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Child and adolescent mental health services in SA… let us not be found wanting (again)

Child and adolescent mental health services in SA… let us not be found wanting (again)
Fewer than 10% of children and adolescents in South Africa who need a mental health service, receive it. (Photo: iStock)

Child and adolescent mental health is but one area in which we have made little progress on our constitutional commitments to the health and wellbeing of children. We are indeed to be found sadly wanting.

The South African Child Gauge, launched today (Wednesday), focuses on the much-neglected but critically important topic of child and adolescent mental health (CAMH). In 2003, the Department of Health usefully described CAMH as including: 

“a sense of identity and self-worth; sound family and peer relationships; an ability to be productive; a capacity to use developmental changes and cultural resources to maximise development.” 

Nearly 20 years later, the 2022 Child Gauge authors point to the risk factors that undermine child and adolescent mental health and make psychological disorders more likely. 

Read: Global burden of mental disorders among children aged five to 14 years

Foremost among these — all highly prevalent in South Africa — are exposure to maltreatment and violence in homes, schools and neighbourhoods, grinding long-term poverty and inequality.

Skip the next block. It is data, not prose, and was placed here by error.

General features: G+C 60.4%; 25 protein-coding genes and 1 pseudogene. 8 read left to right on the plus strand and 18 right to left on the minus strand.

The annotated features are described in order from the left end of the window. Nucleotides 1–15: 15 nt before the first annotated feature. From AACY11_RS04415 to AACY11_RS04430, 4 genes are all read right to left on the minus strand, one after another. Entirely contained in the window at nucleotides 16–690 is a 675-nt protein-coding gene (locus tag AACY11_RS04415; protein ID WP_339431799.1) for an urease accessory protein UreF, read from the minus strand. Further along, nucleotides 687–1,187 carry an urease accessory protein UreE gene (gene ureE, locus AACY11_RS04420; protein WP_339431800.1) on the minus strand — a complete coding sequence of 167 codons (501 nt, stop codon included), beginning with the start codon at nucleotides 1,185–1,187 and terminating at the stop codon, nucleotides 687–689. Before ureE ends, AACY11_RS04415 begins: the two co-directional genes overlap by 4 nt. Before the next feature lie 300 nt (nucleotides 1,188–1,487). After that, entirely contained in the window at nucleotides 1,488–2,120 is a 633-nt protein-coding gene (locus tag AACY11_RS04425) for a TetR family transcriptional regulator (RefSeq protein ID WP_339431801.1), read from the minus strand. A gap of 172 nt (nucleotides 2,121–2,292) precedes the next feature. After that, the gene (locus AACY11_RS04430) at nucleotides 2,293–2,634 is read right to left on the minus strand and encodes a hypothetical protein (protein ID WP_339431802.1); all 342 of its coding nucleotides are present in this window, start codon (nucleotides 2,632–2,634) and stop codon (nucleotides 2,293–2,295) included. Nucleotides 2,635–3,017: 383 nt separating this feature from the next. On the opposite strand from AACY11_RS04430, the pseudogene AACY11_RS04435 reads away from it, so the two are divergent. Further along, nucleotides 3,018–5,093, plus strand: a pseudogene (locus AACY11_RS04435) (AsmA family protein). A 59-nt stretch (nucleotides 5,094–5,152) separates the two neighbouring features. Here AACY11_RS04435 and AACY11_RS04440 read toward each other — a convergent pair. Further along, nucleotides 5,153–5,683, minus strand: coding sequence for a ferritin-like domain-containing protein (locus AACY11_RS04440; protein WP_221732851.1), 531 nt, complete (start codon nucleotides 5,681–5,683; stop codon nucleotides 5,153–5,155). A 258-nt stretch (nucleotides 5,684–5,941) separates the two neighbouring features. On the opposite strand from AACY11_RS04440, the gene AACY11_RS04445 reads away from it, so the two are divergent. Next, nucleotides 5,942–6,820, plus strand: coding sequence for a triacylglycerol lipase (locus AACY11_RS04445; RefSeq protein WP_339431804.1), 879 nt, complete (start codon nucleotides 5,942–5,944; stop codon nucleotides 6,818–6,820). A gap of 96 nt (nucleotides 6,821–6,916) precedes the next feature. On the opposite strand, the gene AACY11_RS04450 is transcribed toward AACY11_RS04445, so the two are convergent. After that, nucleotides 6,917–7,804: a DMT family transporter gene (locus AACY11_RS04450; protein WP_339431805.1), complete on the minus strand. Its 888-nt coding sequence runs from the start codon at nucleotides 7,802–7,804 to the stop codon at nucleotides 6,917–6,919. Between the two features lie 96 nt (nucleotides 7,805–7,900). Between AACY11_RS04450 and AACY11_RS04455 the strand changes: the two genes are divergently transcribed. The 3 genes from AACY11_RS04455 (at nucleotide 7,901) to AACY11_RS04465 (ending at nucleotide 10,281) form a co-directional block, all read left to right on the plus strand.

progress

Despite lofty phrases, many promises and rigorous research evidence presented to the health and other relevant departments, we have made no progress in addressing the mental health needs of children and adolescents. (Photo: ttbc.org.zaa / Wikipedia)

An additional concern is that when children and adolescents do develop psychological disorders, and are not treated, these often continue into adulthood, contributing to the ongoing distress of affected individuals and those who care for them, and affecting their ability to contribute productively to society. 

The Child Gauge authors point out that in South Africa, fewer than 10% of children and adolescents who need a mental health service, receive it. 

Despite lofty phrases, many promises and rigorous research evidence presented to the health and other relevant departments, we have made no progress in the nearly 30 years. This history reveals our serial failure to meet our unshirkable and unambiguous constitutional obligation to address the mental health needs of children and adolescents. Let us remind ourselves that the Constitution promises all children an immediate right to “basic nutrition, shelter, basic healthcare services and social services”, and says a child’s best interests “are of paramount importance in every matter concerning the child”.

But has this happened? Let’s look at the record. 

Unfulfilled promises and unimplemented policies

On 16 June 1994, the National Children’s Rights Committee presented its National Plan of Action for Children in South Africa to President Nelson Mandela

The plan outlined South Africa’s commitments to children in terms of the United Nations Convention on the Rights of the Child (UNCRC), ratified in June 1995. Among the commitments was a national programme to increase the “quality, quantity and accessibility of mental health support and counselling services, with a particular focus on care in the community, and support for families and carers”. The importance of school psychological services was recognised too. All of this is entirely appropriate and echoed in mental health policy proposals drawn up by professionals and presented to the government in 1997.